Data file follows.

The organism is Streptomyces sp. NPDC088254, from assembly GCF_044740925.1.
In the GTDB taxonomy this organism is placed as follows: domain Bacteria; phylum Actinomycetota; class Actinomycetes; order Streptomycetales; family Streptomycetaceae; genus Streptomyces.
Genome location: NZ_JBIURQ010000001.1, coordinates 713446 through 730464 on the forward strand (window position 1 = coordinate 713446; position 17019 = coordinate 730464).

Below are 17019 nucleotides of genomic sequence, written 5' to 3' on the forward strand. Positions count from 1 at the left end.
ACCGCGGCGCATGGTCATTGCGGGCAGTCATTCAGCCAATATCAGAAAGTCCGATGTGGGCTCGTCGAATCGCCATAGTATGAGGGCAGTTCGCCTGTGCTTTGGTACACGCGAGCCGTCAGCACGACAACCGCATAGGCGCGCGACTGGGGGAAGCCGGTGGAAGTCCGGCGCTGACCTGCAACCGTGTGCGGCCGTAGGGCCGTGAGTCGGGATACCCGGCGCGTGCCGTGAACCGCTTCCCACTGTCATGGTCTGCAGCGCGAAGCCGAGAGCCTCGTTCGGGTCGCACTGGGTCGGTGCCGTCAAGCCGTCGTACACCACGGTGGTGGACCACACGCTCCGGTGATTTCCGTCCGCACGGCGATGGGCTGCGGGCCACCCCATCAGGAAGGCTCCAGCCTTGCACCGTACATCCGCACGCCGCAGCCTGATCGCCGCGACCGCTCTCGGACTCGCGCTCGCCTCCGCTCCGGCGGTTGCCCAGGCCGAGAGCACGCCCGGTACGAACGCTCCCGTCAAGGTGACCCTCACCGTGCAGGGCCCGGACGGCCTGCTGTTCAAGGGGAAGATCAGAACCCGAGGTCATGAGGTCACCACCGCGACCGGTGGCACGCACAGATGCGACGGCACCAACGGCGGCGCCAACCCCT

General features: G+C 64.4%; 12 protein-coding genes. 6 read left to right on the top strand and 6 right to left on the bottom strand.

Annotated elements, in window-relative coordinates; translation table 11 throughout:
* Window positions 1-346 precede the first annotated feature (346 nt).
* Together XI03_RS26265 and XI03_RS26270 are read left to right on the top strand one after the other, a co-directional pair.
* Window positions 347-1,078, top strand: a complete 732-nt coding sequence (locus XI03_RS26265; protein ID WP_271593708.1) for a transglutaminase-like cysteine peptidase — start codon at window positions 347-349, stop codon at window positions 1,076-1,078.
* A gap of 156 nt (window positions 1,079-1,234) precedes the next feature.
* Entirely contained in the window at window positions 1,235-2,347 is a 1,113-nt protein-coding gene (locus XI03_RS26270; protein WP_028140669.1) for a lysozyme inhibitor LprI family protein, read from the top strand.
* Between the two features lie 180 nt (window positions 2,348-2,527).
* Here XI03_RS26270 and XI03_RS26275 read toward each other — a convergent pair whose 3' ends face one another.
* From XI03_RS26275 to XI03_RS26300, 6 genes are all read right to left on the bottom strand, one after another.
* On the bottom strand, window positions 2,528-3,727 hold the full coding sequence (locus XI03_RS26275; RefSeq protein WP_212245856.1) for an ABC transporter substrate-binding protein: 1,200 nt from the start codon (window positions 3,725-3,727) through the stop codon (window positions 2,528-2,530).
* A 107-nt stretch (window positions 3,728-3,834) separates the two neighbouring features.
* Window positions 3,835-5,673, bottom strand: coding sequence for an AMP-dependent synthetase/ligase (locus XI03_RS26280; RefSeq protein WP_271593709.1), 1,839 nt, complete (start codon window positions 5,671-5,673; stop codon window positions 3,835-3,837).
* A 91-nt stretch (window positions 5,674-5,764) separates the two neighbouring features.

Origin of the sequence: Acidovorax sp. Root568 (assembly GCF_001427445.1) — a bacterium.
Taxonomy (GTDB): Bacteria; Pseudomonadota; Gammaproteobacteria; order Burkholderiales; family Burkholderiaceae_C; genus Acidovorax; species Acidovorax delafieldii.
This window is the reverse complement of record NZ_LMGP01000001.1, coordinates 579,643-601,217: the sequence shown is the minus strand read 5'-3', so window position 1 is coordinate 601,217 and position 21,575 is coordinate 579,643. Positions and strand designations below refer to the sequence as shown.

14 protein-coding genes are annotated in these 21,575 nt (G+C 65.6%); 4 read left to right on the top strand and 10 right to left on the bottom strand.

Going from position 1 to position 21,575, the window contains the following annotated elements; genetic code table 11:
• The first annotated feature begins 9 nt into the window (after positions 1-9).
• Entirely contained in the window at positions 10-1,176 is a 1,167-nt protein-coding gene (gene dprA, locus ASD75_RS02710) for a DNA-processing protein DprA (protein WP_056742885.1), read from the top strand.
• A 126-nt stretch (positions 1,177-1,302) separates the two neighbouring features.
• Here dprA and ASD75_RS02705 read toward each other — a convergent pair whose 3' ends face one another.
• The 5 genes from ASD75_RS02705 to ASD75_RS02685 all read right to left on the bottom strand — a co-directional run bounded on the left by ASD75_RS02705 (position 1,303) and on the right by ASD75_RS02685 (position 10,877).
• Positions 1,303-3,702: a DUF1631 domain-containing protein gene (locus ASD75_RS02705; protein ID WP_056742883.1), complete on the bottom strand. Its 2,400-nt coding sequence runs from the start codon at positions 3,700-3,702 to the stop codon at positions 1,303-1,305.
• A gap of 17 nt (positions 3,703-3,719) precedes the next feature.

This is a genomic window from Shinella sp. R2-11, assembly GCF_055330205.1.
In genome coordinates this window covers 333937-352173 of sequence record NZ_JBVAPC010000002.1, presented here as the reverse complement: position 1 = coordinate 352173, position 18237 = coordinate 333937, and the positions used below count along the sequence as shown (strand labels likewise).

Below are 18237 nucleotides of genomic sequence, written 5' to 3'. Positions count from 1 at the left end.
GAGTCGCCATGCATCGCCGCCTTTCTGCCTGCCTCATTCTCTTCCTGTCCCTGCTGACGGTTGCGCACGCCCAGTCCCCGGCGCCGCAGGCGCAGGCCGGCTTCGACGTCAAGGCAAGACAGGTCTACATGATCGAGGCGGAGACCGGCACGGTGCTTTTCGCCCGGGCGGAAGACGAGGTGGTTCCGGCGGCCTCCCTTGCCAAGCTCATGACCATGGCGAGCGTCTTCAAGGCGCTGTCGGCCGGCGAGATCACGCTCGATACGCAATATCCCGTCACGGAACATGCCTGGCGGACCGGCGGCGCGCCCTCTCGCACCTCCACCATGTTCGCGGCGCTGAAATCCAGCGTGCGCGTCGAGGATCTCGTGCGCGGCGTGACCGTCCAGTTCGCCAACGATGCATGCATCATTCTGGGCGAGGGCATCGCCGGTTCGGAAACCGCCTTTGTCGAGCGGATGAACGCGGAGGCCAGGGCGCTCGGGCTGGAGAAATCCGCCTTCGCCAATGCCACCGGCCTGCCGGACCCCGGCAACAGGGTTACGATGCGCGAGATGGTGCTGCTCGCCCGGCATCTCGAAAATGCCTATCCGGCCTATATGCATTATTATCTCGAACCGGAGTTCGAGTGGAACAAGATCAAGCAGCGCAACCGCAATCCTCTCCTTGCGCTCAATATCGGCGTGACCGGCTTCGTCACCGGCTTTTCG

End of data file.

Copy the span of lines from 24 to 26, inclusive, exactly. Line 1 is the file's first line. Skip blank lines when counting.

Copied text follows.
Going from position 1 to position 21,575, the window contains the following annotated elements; genetic code table 11:
• The first annotated feature begins 9 nt into the window (after positions 1-9).
• Entirely contained in the window at positions 10-1,176 is a 1,167-nt protein-coding gene (gene dprA, locus ASD75_RS02710) for a DNA-processing protein DprA (protein WP_056742885.1), read from the top strand.